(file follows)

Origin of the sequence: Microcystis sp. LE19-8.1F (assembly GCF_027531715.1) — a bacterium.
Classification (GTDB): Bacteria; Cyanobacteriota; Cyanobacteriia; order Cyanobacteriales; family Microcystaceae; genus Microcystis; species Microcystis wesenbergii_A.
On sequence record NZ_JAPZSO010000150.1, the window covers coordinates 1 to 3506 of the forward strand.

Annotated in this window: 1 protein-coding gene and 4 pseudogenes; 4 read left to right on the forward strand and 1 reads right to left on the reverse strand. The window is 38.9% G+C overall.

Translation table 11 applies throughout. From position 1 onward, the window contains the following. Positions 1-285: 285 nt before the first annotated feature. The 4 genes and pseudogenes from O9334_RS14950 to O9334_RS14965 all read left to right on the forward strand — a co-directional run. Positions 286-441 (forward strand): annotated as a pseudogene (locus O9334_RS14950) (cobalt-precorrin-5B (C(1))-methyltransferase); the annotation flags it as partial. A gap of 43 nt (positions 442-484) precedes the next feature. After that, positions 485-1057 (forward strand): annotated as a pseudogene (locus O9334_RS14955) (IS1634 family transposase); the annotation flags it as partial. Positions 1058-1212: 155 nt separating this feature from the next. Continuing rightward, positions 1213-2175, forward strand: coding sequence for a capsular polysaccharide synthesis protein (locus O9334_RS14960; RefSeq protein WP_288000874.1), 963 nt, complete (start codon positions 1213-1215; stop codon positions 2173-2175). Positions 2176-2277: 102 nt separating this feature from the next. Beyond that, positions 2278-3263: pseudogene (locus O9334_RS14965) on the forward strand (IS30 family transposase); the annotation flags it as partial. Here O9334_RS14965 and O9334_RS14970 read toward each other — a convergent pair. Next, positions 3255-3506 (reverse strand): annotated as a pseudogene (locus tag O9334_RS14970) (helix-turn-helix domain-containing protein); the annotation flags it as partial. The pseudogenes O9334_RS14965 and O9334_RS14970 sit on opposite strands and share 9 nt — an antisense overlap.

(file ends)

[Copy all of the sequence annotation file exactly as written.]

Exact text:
Origin of the sequence: Microcystis sp. LE19-8.1F (assembly GCF_027531715.1) — a bacterium.
Classification (GTDB): Bacteria; Cyanobacteriota; Cyanobacteriia; order Cyanobacteriales; family Microcystaceae; genus Microcystis; species Microcystis wesenbergii_A.
On sequence record NZ_JAPZSO010000150.1, the window covers coordinates 1 to 3506 of the forward strand.

Annotated in this window: 1 protein-coding gene and 4 pseudogenes; 4 read left to right on the forward strand and 1 reads right to left on the reverse strand. The window is 38.9% G+C overall.

Translation table 11 applies throughout. From position 1 onward, the window contains the following. Positions 1-285: 285 nt before the first annotated feature. The 4 genes and pseudogenes from O9334_RS14950 to O9334_RS14965 all read left to right on the forward strand — a co-directional run. Positions 286-441 (forward strand): annotated as a pseudogene (locus O9334_RS14950) (cobalt-precorrin-5B (C(1))-methyltransferase); the annotation flags it as partial. A gap of 43 nt (positions 442-484) precedes the next feature. After that, positions 485-1057 (forward strand): annotated as a pseudogene (locus O9334_RS14955) (IS1634 family transposase); the annotation flags it as partial. Positions 1058-1212: 155 nt separating this feature from the next. Continuing rightward, positions 1213-2175, forward strand: coding sequence for a capsular polysaccharide synthesis protein (locus O9334_RS14960; RefSeq protein WP_288000874.1), 963 nt, complete (start codon positions 1213-1215; stop codon positions 2173-2175). Positions 2176-2277: 102 nt separating this feature from the next. Beyond that, positions 2278-3263: pseudogene (locus O9334_RS14965) on the forward strand (IS30 family transposase); the annotation flags it as partial. Here O9334_RS14965 and O9334_RS14970 read toward each other — a convergent pair. Next, positions 3255-3506 (reverse strand): annotated as a pseudogene (locus tag O9334_RS14970) (helix-turn-helix domain-containing protein); the annotation flags it as partial. The pseudogenes O9334_RS14965 and O9334_RS14970 sit on opposite strands and share 9 nt — an antisense overlap.